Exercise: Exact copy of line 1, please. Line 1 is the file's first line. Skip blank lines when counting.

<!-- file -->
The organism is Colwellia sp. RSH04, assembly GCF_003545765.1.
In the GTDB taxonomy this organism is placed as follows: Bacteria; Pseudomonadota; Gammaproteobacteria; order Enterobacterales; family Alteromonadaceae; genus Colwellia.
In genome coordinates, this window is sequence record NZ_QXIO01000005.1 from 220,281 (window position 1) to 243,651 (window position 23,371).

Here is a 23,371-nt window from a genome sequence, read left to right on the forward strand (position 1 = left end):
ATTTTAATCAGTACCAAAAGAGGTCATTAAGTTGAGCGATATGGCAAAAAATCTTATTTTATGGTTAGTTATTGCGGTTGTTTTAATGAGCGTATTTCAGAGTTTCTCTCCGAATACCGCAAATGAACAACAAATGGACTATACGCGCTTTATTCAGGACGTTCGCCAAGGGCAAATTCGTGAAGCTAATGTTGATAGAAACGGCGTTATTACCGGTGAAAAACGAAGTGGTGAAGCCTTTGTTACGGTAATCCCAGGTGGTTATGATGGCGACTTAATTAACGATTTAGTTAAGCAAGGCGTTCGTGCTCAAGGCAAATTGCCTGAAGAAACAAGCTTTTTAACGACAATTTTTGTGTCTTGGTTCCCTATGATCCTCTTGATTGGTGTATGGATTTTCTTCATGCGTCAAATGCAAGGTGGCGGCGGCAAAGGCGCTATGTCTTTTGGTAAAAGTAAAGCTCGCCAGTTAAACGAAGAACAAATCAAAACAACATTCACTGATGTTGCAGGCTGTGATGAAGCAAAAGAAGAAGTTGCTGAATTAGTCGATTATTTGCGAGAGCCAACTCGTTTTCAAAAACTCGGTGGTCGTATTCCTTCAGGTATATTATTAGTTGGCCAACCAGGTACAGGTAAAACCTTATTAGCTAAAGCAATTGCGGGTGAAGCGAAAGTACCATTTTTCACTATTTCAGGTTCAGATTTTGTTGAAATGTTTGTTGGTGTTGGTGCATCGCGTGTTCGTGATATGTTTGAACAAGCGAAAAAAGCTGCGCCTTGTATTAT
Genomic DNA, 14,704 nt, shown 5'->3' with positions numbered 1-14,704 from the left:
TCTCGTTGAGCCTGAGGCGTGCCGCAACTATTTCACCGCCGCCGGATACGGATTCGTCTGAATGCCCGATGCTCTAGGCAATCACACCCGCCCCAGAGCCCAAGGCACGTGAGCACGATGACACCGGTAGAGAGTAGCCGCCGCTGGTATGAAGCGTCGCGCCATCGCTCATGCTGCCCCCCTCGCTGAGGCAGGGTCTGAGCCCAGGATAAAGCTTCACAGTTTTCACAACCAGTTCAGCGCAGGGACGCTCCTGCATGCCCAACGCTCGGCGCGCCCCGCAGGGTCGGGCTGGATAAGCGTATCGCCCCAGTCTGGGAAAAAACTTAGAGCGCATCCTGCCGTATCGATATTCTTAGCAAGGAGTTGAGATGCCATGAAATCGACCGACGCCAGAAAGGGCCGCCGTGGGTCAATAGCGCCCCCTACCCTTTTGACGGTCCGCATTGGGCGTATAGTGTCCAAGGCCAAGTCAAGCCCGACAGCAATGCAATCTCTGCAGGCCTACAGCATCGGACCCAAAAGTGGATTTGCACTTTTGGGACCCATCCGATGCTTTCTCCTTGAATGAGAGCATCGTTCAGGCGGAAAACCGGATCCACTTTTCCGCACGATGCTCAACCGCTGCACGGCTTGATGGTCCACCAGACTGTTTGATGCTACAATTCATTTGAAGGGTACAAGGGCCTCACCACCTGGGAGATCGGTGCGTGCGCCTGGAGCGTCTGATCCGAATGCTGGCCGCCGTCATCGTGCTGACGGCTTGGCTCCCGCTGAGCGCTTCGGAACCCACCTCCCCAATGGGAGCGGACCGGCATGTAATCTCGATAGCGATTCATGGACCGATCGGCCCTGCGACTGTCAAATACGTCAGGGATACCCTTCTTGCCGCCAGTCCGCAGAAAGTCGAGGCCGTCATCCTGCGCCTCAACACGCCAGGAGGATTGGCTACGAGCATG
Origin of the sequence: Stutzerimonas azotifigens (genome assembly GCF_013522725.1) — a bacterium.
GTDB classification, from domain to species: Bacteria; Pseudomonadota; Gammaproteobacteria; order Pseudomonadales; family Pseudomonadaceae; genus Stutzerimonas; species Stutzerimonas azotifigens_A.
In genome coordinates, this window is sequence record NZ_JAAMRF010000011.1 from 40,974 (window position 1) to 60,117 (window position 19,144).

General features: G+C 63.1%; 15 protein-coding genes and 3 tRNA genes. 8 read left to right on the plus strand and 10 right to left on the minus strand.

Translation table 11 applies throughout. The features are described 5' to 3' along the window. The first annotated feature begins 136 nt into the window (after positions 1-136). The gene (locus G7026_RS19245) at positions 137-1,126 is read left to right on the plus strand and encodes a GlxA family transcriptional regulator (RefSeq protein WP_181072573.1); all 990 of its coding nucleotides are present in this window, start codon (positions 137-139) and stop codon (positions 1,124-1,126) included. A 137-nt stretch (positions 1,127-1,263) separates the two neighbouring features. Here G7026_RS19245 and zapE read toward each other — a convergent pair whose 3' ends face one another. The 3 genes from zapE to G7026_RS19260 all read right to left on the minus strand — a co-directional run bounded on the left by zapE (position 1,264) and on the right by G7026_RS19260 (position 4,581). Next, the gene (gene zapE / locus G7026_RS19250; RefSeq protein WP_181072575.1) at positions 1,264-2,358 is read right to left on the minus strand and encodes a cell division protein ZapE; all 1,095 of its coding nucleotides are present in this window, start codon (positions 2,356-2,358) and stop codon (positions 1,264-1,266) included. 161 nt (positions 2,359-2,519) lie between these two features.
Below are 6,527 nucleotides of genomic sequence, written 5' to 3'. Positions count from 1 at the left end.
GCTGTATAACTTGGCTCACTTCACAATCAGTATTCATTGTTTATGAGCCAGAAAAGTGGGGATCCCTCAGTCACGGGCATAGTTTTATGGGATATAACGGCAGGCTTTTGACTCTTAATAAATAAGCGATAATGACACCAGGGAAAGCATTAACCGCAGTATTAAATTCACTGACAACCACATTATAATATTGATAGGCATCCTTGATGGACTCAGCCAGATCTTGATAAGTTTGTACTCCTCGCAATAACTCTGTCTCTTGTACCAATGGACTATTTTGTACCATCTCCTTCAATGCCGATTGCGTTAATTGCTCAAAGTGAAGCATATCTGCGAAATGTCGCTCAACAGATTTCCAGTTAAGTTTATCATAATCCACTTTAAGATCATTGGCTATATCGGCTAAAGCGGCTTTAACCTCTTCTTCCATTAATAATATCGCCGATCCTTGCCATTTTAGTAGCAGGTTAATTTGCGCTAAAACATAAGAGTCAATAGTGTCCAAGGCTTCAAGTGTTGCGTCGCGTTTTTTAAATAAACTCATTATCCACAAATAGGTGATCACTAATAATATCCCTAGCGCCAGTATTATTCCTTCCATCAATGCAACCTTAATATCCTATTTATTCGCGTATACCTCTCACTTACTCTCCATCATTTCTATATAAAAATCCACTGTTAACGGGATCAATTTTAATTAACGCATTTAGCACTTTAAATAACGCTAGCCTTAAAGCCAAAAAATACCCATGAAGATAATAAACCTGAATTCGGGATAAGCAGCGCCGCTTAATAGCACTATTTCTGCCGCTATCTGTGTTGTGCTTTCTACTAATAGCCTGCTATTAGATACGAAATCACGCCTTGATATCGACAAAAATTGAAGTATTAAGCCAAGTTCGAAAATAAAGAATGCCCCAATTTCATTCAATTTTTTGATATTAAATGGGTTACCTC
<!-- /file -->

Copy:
The organism is Colwellia sp. RSH04, assembly GCF_003545765.1.